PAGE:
Paul Spengler saw the future of Hawaii golf up close and personal when he returned to Hawaii in 2008 for the 100th Manoa Cup.
Organizers invited him to play in the qualifier and, at 68, Spengler qualified. His wife, Cyndy, picked him up that afternoon and was happy to see so many young — extremely young — golfers at Oahu Country Club.
“She says, ‘Is the state junior championship here, too?’ ” Spengler recalls. “I said, ‘No, that’s the field.’”
Lorens Chan was 3 when Spengler was inducted into the Hawaii Golf Hall of Fame in 1997. A decade later Chan beat Spengler in the first round.
Next week’s 111th Manoa Cup will honor Spengler, who beat Larry Stubblefield 50 years ago to join an elite few who have won the Hawaii State Amateur Stroke Play and Match Play championships.
“It was an honor to win medal play twice, but the most revered championship in the state is still the Manoa Cup,” Spengler said by phone from Carmel, Calif. “I failed a couple times, then finally won by beating Stubblefield. For sure that was the highlight of my golf in Hawaii.”
He grew up in Marin County (Calif.) and played for Arizona State’s 1961 NCAA runner-up team. About then, his father asked if he would be his partner in a national distillery company in Hawaii.
“I was thinking about professional golf and asked him for some time to think about it, then said yes, I’d go to Hawaii,” Spengler says. “I was the same age as Jack Nicklaus and knew I couldn’t beat him so why not?”
He was one of Hawaii’s finest amateurs in the 60s and 70s, and served as president of Waialae Country Club in 1980.
Three years later, Don Ohlmeyer started a TV production company and asked Spengler to help with the first Skins Game in Hawaii, then to come to the mainland and work full-time the following fall. In between, Peter Ueberroth — another family friend — asked him to help at the 1984 Olympics.
Spengler traveled 38 weeks a year to produce PGA, LPGA, Senior PGA and Skins Games golf for TV. At a New Year’s Eve party in 1990 at Spanish Bay — part of Pebble Bay Resort — he ran into another old friend who was the president of Pebble Beach and having problems with his golf division.
“I said, ‘Why don’t you hire me? I’ll square away your golf division and run the U.S. Open in 1992,’ ” Spengler recalls.
They got distracted, but the next morning while Spengler was golfing at Spyglass Hill, the president found him and asked if he was serious.
“I said absolutely, it would be an honor and privilege, and a lifestyle change to be in just one place,” Spengler says. “And be able to improve everything about Pebble Beach and the U.S. Open.”
He was senior vice president for golf operations, chairing the 1992 and 2000 U.S. Open championships. He remained on the payroll after moving to Charlotte, N.C., in 2013 to be near his grandchildren. He still helps with nine events a year.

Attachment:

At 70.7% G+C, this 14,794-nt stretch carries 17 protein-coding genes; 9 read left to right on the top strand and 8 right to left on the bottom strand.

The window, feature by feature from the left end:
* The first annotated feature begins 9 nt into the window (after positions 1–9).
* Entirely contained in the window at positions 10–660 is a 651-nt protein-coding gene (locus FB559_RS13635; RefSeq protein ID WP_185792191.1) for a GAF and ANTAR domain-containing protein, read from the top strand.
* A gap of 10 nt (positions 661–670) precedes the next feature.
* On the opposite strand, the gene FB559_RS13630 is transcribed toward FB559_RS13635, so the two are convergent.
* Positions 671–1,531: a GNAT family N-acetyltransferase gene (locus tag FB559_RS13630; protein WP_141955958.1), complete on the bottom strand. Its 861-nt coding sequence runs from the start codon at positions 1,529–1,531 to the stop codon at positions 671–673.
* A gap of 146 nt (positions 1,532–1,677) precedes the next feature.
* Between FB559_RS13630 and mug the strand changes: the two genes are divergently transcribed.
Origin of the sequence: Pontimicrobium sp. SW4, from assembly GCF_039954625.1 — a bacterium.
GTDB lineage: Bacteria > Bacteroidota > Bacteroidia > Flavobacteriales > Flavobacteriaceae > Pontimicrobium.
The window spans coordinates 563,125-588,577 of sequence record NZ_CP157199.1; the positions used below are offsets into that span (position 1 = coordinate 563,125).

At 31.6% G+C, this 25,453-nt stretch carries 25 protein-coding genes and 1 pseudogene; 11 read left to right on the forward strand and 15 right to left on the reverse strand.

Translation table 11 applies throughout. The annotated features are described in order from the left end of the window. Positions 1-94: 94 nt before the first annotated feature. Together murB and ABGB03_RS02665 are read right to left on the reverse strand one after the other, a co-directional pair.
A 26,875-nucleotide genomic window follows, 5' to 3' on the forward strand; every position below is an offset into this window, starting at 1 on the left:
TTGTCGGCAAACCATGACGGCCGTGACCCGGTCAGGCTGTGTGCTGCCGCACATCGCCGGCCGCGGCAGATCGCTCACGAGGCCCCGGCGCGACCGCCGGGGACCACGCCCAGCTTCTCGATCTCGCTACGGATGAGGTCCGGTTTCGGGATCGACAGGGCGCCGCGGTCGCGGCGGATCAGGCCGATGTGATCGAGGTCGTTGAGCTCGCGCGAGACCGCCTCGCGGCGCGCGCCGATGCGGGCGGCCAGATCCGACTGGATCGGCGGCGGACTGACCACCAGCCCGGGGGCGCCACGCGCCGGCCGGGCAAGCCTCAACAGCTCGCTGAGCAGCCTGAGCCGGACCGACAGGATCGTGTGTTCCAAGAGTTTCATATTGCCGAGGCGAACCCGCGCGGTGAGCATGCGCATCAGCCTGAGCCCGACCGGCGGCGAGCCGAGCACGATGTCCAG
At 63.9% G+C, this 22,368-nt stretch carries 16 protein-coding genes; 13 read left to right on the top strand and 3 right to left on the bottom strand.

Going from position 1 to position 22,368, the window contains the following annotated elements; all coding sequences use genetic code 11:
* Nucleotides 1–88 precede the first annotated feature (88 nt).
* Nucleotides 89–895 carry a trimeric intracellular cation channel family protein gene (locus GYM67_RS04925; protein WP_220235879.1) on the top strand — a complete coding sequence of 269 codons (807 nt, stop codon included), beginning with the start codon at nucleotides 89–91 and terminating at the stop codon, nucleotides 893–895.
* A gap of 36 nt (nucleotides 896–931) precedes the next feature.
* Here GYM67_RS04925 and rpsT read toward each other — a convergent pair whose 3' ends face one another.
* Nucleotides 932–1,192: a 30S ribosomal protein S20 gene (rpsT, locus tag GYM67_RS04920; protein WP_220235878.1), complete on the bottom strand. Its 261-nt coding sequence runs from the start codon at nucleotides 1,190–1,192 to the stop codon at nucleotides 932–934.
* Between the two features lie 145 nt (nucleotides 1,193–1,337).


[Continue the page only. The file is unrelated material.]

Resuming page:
That includes this week’s U.S. Open — happening the same year Pebble Beach turns 100 — and Dick Tomey’s Coaches Classic. Spengler and Tomey, who died last month, had been friends since Tomey became the University of Hawaii’s football coach in 1977.
“We conducted the 29th Coaches Classic two days before we went to his memorial service in Arizona,” Spengler says. “There were a number of Hawaii people at those services. It was well attended, two or three thousand people at McKale Arena and so many coaches. There were a lot of big men who were sad and in tears. It was very rewarding and emotional.”
In between work shifts at one of the most iconic, and breathtaking, golf properties on the planet, Spengler actually got to golf. He won the 1996 California State Senior Amateur Championship, qualified for a handful of major senior championships and played the AT&T Pebble Beach National Pro-Am 25 times across six decades.
His best finish was second in 1967, with pro partner Ted Makalena, another family friend from Hawaii. Spengler also knew fellow Hall of Famers Francis Ii Brown and Jackie Pung.
Spengler now follows Hawaii golfers like Michelle Wie, Parker McLachlin and, of course, Chan.
Spengler, who still has a 12 handicap, will turn 80 while he is here, seeing grandchildren and celebrating his birthday and daughter Kristen’s … along with the 111th Manoa Cup.
Monday’s qualifying tees off at 6:30 a.m. The women are playing for 16 spots in Tuesday’s first round and the men for 63 spots. Joshua Sedeno will defend his championship and is seeded No. 1 for Tuesday’s first round. Other former champions playing include Brandan Kop, Tyler Ota and Matt Ma.
111TH MANOA CUP
At Oahu Country Club
>> Hawaii State Amateur Match-Play Championship
>> Men—Monday, qualifying, 6:30 a.m.; Tuesday, first round, 6:30 a.m.; Wednesday, second round, 7 a.m.; Thursday, Round of 16, 7 a.m.; June 21, quarterfinals, 7:08 a.m., semifinals, noon; June 22, final (36 holes), 7 a.m.
>> Women—Monday, qualifying, 6:30 a.m.; Tuesday, Round of 16, 11:26 a.m.; Wednesday, quarterfinals, 9:24 a.m.; Thursday, semifinals, 8:12 a.m.; June 21, final (18 holes), 7 a.m.
>> 2018 Champions: Joshua Sedeno and Brittany Fan